Tips for Achieving Real-Time Playback in DaVinci Resolve
As the high resolution 4K TV market grows, let’s take a look at some of the factors that influence playback in DaVinci Resolve.
The inevitable ubiquity of 4K televisions in the near future ensures larger resolutions will be the norm, not the exception. Without adequate hardware support, slow, choppy playback will continue to frustrate us. Professional colorists are at risk for experiencing slow playback since we prefer to work with the highest-quality images available. This requires robust systems that can handle intense processing. Let’s take a look at some of the factors that influence playback in DaVinci Resolve.
Upgrade Your Graphics Card
Cubix Xpander image from Cubix
Resolve, both a hardware and software system, isn’t optimized unless you’re taking advantage of a modern graphics card (and several, if you can afford it). Resolve can use separate multiple cards to power its GPU and GUI.
If playback is lagging, consider investing in a new graphics card or getting a second one for more firepower. You can also invest in a GPU expander chassis like the ones made by Cubix. These take advantage of multiple PCIe slots so you can expand past the physical limitations of your current system.
Rendering clips before playback is the alternative, but you may be waiting for clips to cache for a while, especially on longer projects. In certain scenarios this may be acceptable, but some clients are used to faster service. Besides, wouldn’t you want to spend your time coloring, not watching progress bars?
Render Cache and Proxies
I’ve explained the much-improved Render Cache before, and it’s a feature I still rely on in session, especially when adding nodes into the double digits. I’ll also tend to use the Render Cache when applying processor-intensive effects such as noise reduction.
Activating the Render Cache and playing the clip once can be enough for Resolve to render the necessary frames for the clip to play real time in subsequent instances. Resolve tries to retain the render even as further corrections are made in additional nodes further downstream.
You can also choose to render to the same preview codec as your final output which can save time during your final render. This preference is located in General Options under the gear preferences located on the bottom left of Resolve. You can also change how quickly the system will start rendering.
In the General Options you can conveniently choose to cache frames right to ProRes and start renders as early as one second.
You could also enable the use of proxies, where Resolve generates lower-resolution images to aid in attaining real time playback. As of this writing, proxies will only work if your footage exists as DPX image sequences. You can modify the proxy preferences in the Image Scaling gear preferences. The location of your proxy images can be modified in the General Options under Working Folders.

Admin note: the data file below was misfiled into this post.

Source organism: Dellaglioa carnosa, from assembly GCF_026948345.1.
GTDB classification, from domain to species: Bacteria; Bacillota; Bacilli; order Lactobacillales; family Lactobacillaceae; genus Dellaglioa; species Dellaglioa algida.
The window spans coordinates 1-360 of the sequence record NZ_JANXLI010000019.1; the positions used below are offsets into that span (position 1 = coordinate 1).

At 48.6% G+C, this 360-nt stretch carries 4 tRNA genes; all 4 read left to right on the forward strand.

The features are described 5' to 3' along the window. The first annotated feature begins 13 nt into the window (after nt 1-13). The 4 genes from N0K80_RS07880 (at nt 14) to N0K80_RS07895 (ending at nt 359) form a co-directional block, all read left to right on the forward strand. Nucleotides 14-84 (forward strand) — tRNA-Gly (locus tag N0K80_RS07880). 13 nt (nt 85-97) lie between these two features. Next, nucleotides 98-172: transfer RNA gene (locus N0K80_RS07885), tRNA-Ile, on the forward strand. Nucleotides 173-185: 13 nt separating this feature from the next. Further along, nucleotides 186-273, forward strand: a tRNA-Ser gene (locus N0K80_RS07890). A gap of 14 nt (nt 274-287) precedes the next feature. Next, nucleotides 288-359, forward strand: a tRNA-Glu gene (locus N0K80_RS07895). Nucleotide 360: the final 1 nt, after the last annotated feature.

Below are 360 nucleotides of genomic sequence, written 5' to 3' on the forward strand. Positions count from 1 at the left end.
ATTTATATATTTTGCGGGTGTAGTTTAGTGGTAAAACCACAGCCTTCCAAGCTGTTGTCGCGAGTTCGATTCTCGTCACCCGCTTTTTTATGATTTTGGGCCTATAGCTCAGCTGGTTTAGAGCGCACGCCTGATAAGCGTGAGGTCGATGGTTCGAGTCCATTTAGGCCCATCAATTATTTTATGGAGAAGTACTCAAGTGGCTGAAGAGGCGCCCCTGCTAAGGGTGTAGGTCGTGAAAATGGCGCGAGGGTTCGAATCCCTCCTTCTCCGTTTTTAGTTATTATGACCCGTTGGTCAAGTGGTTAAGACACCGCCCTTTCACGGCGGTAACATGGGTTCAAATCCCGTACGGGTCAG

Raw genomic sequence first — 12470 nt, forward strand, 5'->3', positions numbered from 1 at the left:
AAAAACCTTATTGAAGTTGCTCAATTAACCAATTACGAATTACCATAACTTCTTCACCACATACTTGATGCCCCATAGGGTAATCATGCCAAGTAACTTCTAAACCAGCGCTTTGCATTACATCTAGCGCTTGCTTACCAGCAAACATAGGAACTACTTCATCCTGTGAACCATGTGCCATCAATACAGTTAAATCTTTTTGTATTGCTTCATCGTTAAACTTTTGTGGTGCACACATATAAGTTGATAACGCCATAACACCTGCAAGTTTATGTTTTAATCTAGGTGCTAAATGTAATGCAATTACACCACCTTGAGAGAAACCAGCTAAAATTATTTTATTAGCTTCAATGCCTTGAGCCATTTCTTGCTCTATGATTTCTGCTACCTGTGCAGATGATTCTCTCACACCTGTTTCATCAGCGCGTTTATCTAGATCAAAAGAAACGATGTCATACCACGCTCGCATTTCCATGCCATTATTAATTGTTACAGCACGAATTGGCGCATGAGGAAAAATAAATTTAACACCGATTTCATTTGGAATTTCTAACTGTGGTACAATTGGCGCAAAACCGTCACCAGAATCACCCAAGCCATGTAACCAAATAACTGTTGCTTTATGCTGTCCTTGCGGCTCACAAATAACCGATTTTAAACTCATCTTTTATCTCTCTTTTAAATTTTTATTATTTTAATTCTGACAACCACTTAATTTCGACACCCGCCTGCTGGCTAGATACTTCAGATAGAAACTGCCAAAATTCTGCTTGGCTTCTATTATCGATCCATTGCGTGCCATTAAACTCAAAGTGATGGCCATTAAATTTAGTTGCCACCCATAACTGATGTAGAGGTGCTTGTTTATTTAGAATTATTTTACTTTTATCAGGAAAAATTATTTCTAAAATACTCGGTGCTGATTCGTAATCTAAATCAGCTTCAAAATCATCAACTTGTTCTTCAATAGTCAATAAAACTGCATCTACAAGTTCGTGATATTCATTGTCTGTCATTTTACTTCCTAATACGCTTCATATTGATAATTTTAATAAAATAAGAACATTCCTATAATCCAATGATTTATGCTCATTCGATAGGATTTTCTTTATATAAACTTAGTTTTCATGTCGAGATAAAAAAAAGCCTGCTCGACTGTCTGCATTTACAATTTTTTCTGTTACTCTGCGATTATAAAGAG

The proxy image size is all the way at the bottom under Image Scaling.
Lower Your Debayer
A RED ROCKET was once required for real time performance of RED clips. Without one, lowering the debayer to quarter or eighth resolution with an inferior graphics card would still buckle the clip as more corrections were added. While RED asserts that using one of their proprietary ROCKET cards is optimal, many third-party manufacturers provide cheaper alternatives that work with RED footage reasonably well. This goes back to the discussion of upgrading to a robust, modern graphics card within your budget.
Resolve has an option in its Deliver page where you can render at the source resolution as well as the highest debayer setting. This eliminates the worry about grading at lower resolutions and forgetting to set the debayer to its highest setting before outputting.
If you’re using OFX plugins or noise reduction and it’s slowing you down while you perform your primary and secondary grades, disable those nodes to free up processing power for the main grading task at hand. When it’s time to show the client, enable those nodes and render as needed so they can evaluate the resulting image.
Consider Your Media Source
Make sure you’ve chosen hard drives that are fast enough to work from. Thunderbolt is the fastest connection for Macs, but I still receive footage from Firewire 800 and sometimes USB 3.0 shuttle drives. If time allows, transfer your footage to the fastest drive you have available before beginning work. You’ll be glad you did.
The Takeaway: Invest in Real-Time
Real-time playback comes at a tradeoff to quality and cost. Since hardware solutions are becoming cheaper every year, manufacturers find they can push the envelope with larger resolutions and higher bit depths. This interplay will persist as new technology is introduced, so it’s important to understand what factors go into getting the best playback possible.
If you’re looking for more DaVinci Resolve insight, try the following articles:
- DaVinci Resolve: Working with Memory Colors
- DaVinci Resolve Tutorial: Using Offline Reference Clips
- DaVinci Resolve Tips: Pull Better Keys
Care to share your thoughts on the future of real-time playback? Let’s discuss the possibilities in the comments below.